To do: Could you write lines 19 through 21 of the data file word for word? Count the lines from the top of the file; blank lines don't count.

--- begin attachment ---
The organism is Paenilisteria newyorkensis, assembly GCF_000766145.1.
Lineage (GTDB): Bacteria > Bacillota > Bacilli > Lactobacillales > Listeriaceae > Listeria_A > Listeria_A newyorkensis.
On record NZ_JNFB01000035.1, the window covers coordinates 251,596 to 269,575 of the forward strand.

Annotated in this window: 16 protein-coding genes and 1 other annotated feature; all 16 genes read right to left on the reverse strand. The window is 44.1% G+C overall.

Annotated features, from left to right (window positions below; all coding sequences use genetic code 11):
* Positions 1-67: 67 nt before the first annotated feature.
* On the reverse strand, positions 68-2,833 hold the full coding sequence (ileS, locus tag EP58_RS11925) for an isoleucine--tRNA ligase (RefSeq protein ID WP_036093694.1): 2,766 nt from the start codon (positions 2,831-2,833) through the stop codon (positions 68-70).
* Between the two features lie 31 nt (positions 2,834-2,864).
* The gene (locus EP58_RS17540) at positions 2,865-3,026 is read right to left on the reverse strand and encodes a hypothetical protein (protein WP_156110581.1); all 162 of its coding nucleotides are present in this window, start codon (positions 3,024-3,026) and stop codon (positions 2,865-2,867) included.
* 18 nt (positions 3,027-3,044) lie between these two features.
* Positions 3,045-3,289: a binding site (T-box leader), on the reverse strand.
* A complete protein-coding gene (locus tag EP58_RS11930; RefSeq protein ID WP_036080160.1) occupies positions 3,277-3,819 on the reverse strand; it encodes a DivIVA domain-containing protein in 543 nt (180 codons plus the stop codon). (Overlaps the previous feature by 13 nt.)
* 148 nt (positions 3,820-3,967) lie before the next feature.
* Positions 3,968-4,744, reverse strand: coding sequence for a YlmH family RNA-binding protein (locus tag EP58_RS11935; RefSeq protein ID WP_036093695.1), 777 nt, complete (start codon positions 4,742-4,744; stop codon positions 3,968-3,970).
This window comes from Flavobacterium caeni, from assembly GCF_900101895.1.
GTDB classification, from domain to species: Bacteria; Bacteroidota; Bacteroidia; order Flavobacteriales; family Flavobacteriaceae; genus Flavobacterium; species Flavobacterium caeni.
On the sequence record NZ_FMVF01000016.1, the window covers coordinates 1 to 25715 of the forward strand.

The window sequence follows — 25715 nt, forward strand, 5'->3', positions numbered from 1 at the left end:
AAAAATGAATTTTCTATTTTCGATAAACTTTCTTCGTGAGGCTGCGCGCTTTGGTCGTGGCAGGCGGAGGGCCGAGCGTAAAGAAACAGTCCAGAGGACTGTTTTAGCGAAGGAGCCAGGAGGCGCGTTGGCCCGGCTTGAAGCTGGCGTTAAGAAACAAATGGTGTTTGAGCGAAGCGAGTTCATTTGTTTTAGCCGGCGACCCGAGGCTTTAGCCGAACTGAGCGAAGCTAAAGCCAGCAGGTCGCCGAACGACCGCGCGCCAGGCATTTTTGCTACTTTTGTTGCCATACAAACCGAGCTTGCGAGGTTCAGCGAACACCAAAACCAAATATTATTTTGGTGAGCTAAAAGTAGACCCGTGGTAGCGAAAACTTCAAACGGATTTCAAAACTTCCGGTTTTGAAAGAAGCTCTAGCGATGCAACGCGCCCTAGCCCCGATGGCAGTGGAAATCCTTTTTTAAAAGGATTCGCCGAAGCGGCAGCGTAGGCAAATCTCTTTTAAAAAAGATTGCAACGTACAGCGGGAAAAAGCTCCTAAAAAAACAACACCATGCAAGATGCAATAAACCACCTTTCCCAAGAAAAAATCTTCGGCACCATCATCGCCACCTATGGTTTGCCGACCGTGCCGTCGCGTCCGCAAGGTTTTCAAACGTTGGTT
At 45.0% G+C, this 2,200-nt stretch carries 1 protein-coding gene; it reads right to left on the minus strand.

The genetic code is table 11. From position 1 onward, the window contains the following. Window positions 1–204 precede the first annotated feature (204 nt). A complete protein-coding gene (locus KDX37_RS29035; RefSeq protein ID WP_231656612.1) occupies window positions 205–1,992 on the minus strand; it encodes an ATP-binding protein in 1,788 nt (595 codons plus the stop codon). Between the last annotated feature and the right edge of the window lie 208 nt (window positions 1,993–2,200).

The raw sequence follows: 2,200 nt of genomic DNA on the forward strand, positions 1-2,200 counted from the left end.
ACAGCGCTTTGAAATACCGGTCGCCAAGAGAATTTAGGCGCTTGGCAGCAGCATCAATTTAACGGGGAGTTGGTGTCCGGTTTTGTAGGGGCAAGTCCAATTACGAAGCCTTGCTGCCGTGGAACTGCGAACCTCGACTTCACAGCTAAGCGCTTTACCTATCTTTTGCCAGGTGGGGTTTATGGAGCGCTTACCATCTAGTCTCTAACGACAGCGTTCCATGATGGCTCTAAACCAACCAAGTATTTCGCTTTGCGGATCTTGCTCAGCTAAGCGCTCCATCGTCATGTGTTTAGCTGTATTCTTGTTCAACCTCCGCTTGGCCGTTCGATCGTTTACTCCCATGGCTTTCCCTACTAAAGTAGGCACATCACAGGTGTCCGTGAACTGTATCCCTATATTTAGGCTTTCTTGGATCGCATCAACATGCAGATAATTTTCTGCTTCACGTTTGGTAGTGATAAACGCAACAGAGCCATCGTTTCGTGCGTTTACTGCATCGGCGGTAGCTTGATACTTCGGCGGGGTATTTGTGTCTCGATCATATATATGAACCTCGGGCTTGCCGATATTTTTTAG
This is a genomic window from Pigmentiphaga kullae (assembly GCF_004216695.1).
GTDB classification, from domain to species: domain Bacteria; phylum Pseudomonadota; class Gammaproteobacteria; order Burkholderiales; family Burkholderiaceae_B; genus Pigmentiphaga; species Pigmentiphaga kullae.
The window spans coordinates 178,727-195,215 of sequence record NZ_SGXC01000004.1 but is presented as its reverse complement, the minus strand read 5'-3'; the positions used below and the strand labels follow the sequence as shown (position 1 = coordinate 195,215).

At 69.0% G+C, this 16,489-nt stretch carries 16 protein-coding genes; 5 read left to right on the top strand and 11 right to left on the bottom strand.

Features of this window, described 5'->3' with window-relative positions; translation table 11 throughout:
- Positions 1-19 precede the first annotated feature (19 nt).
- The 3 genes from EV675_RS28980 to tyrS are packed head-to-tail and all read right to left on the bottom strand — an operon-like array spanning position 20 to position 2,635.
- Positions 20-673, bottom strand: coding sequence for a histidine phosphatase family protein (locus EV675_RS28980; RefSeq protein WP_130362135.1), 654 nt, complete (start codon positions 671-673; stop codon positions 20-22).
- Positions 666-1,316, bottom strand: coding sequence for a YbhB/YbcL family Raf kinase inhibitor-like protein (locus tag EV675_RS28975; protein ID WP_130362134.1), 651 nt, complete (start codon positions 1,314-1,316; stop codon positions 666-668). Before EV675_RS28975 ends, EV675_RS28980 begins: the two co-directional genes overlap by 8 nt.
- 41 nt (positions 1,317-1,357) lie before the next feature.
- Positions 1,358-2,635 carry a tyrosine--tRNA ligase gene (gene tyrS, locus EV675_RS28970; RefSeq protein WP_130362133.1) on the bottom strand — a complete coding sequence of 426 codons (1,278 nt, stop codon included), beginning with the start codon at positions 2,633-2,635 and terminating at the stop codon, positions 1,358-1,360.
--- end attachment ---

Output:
AAAAATGAATTTTCTATTTTCGATAAACTTTCTTCGTGAGGCTGCGCGCTTTGGTCGTGGCAGGCGGAGGGCCGAGCGTAAAGAAACAGTCCAGAGGACTGTTTTAGCGAAGGAGCCAGGAGGCGCGTTGGCCCGGCTTGAAGCTGGCGTTAAGAAACAAATGGTGTTTGAGCGAAGCGAGTTCATTTGTTTTAGCCGGCGACCCGAGGCTTTAGCCGAACTGAGCGAAGCTAAAGCCAGCAGGTCGCCGAACGACCGCGCGCCAGGCATTTTTGCTACTTTTGTTGCCATACAAACCGAGCTTGCGAGGTTCAGCGAACACCAAAACCAAATATTATTTTGGTGAGCTAAAAGTAGACCCGTGGTAGCGAAAACTTCAAACGGATTTCAAAACTTCCGGTTTTGAAAGAAGCTCTAGCGATGCAACGCGCCCTAGCCCCGATGGCAGTGGAAATCCTTTTTTAAAAGGATTCGCCGAAGCGGCAGCGTAGGCAAATCTCTTTTAAAAAAGATTGCAACGTACAGCGGGAAAAAGCTCCTAAAAAAACAACACCATGCAAGATGCAATAAACCACCTTTCCCAAGAAAAAATCTTCGGCACCATCATCGCCACCTATGGTTTGCCGACCGTGCCGTCGCGTCCGCAAGGTTTTCAAACGTTGGTT
At 45.0% G+C, this 2,200-nt stretch carries 1 protein-coding gene; it reads right to left on the minus strand.

The genetic code is table 11. From position 1 onward, the window contains the following. Window positions 1–204 precede the first annotated feature (204 nt). A complete protein-coding gene (locus KDX37_RS29035; RefSeq protein ID WP_231656612.1) occupies window positions 205–1,992 on the minus strand; it encodes an ATP-binding protein in 1,788 nt (595 codons plus the stop codon). Between the last annotated feature and the right edge of the window lie 208 nt (window positions 1,993–2,200).